Rice and curry is the bedrock of Sri Lankan food culture. It’s a daily staple, the distribution and consumption of which defines the country’s streetscapes. Vendors stand behind makeshift tables topped with neat stacks of brick-like packets of tightly wrapped food, each with a defining “C” (Chicken), “F” (Fish), or “V” (Vegetarian) scrawled on top. Eaters sit hunched over sprawling, open packets. Handfuls of curry-soaked rice are shovelled into expectant mouths, the sheer volume of spicy starch seeming incongruous with the lithe bodies into which it is dispatched. Some packets are used as offerings at temples or shrines, whilst leftovers provide a source of welcome forage for crows and dogs. Rice and curry is, without doubt, the fuel that keeps Sri Lanka ticking day in, day out.
Presenting rice and curry in packet form produces a sort of synergy that is also reflected in the way it is eaten – with the (right) hand. Colours and flavours are tightly fused together, bound by paper or fingers that hold a spectrum of taste sensations; from the stomach-swelling comfort of starch to the firecracker bite of chilli, the smooth suppleness of dhal to the crunchy complexity of curried vegetables. It’s one of the most complete and sensuous forms of food and eating there is; a microcosm of Sri Lankan society and culture, unchanged for generations.
Bought on the street, rice and curry comes in a double-wrapped parcel costing LKR 100-150 (roughly SGD 1.00-1.50). Encasing it is an inner-layer of cling film and an outer layer of (news)paper. The contents remain private, like a well-wrapped gift, until opened. Indeed, one of the joys of such a meal is that you never quite know what you’re going to get. Two things are for sure – rice and dhal – but everything else is a wildcard. What vegetables? What colours? What spices? How viscose the curry? How spicy? Will I like it? Can my stomach take it? The enigma of anticipation is an intoxicating thing; the excitement of uncertainty that can make or break your lunch and, quite possibly, your day as well.
Once opened the packet versions don’t provide much visual enticement (see above), as the tight encasing and sealing of ingredients causes them to fuse into one. After a bit of prodding and scraping, however, it can look as good as if served straight from the kitchen. Well, nearly.
As with everything edible in Sri Lanka, the ingredients used to make the curry are almost guaranteed to be fresh and unprocessed. There is minimal tampering during the journey from soil to cooking pot. This is a defining feature of Sri Lankan food: wholesome and natural flavours, largely derived from a strong coconut base. Such a base is as distinctive as it is enhancing, and for me is what sets Sri Lankan cuisine apart from its Indian cousins. The sweetness of the coconut moderates the spiciness of chilli, helping to generate a broader and more complex spectrum of flavours and taste sensations. It’s unique and delicious; there is nothing else quite like it.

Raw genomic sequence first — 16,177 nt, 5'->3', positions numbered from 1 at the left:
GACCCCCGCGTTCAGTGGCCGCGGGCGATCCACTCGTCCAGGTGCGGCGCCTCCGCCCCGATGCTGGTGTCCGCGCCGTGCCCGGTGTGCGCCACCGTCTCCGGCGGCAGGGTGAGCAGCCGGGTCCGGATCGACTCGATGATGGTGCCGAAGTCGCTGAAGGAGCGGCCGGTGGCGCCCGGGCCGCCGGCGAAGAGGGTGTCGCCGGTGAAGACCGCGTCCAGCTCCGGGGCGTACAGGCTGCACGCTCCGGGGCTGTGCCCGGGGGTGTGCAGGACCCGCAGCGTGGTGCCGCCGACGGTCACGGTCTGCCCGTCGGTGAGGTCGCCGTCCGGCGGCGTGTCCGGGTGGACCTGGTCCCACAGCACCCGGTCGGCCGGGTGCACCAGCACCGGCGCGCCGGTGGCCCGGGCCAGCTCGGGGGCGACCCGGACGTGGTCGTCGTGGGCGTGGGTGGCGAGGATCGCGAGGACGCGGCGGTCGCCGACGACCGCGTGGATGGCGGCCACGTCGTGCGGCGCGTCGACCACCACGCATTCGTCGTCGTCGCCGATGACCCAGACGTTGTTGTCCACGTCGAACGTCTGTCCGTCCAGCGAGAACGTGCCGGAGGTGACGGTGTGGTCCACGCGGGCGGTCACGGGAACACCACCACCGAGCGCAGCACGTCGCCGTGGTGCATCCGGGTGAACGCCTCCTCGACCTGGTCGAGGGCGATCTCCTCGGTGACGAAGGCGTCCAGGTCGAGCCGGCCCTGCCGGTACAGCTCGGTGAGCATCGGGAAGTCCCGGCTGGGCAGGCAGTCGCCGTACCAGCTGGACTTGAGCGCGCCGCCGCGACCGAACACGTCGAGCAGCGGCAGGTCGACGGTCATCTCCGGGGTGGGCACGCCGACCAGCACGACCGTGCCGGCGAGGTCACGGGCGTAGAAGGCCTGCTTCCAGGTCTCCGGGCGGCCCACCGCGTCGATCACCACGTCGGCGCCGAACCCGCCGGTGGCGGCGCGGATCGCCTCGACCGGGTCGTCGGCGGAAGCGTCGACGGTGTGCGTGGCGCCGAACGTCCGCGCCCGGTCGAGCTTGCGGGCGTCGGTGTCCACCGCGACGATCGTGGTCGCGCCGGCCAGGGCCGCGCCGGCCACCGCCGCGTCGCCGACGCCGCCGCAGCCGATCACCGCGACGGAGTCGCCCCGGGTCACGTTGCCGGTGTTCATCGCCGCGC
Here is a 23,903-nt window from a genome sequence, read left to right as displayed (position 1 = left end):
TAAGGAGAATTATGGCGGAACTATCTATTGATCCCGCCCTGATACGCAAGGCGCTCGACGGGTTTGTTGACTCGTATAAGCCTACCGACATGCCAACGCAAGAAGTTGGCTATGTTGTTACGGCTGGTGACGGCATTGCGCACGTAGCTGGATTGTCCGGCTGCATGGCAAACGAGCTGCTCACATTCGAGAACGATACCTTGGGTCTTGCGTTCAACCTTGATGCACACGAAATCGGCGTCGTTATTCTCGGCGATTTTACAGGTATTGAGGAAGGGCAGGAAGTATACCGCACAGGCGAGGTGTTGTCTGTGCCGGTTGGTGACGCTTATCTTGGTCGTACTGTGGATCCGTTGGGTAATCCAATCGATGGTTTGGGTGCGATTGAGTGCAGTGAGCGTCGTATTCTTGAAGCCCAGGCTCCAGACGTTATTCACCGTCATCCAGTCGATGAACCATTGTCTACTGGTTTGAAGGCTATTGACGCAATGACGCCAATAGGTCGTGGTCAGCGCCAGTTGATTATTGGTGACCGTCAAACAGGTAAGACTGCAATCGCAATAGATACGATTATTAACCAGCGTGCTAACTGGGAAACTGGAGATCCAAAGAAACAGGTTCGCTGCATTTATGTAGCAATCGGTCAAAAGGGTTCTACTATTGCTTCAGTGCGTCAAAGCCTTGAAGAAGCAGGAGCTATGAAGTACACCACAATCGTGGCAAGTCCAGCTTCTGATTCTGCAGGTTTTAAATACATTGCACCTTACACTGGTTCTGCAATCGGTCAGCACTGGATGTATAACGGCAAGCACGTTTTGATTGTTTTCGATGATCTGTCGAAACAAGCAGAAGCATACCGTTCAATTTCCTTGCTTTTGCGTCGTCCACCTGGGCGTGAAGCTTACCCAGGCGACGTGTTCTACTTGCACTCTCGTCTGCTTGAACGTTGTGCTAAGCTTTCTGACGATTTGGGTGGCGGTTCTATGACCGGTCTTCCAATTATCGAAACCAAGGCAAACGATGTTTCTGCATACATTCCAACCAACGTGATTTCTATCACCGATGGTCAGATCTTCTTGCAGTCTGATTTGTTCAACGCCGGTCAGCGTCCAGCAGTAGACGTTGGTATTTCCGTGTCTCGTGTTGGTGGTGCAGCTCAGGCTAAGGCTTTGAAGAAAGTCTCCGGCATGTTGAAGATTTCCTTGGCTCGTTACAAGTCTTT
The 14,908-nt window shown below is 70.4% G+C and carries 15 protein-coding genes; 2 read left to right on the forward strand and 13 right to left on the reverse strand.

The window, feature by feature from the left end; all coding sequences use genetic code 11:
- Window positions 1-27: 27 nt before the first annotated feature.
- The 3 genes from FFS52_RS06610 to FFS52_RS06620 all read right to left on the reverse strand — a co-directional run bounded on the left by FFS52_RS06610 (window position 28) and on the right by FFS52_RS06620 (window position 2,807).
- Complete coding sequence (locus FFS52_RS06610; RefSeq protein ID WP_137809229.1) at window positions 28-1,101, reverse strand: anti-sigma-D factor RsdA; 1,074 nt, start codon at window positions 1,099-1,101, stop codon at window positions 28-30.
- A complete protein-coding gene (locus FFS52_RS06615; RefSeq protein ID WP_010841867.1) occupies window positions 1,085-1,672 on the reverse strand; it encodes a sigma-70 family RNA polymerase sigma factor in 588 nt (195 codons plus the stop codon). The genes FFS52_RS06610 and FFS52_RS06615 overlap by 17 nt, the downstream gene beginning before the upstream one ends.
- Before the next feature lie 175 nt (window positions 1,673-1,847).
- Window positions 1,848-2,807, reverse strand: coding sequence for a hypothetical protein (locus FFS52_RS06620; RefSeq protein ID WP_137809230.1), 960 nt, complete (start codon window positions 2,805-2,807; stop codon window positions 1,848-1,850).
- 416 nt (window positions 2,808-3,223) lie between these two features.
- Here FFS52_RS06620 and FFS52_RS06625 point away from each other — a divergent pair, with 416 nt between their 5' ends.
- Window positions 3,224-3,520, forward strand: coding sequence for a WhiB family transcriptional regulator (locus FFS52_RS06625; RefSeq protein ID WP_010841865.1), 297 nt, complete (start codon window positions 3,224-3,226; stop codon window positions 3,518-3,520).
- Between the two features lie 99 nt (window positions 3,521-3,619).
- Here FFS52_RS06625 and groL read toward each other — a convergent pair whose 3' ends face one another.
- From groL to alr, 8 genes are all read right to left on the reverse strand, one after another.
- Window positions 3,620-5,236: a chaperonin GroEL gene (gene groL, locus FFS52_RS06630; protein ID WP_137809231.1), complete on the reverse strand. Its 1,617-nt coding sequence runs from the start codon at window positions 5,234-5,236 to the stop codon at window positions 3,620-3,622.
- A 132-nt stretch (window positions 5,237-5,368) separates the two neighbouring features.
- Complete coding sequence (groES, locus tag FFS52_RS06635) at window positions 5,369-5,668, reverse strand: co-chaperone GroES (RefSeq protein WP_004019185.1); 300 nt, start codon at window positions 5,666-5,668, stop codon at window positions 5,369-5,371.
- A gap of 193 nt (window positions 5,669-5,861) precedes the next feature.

If the packet format isn’t quite your style, then rice and curry can also be bought from most low- and mid-range restaurants (or “hotels” as they are called). You will find the curries lined up in stainless steel troughs, steaming in their freshly-cooked glory, and radiant with colour and vitality. One place that I visited (twice) during my last trip to Lanka was the Green Park Restaurant in Kandy. Being part of the Green Park culinary empire means that the standards of both food and service are high. The manager was engaging and happily answered my obscure questions about ingredients, flavours, and dhal. He even gave me a second serving of the latter (FOC), probably just to shut me up.
The vegetarian rice and curry (LKR 250) at Green Park costs double what you would pay for it on the street, but it’s worth it. (Besides, the street vendors typically cater to the lunchtime crowds; it’s difficult to buy at night from anywhere but a restaurant/hotel). The plate pictured above contained one of the creamiest, most coconut-sweetened dhals that I have ever eaten. It was made with large and robust lentils that added deliciously nutty flavours and textures to the sweet spiciness of the coconut and chilli. Also included was a squash curry with a strong and sour (tamarind-induced) flavour, another coconut-sweetened potato and runner bean curry, and sambal. The latter was so authentic it contained a few shards of coconut husk, which lent a rustic credibility to the meal.
Rice and curry. It’s honest, unpretentious, and one of the most satisfyingly sensual eating experiences there is. Mother earth would be a far less interesting planet without it.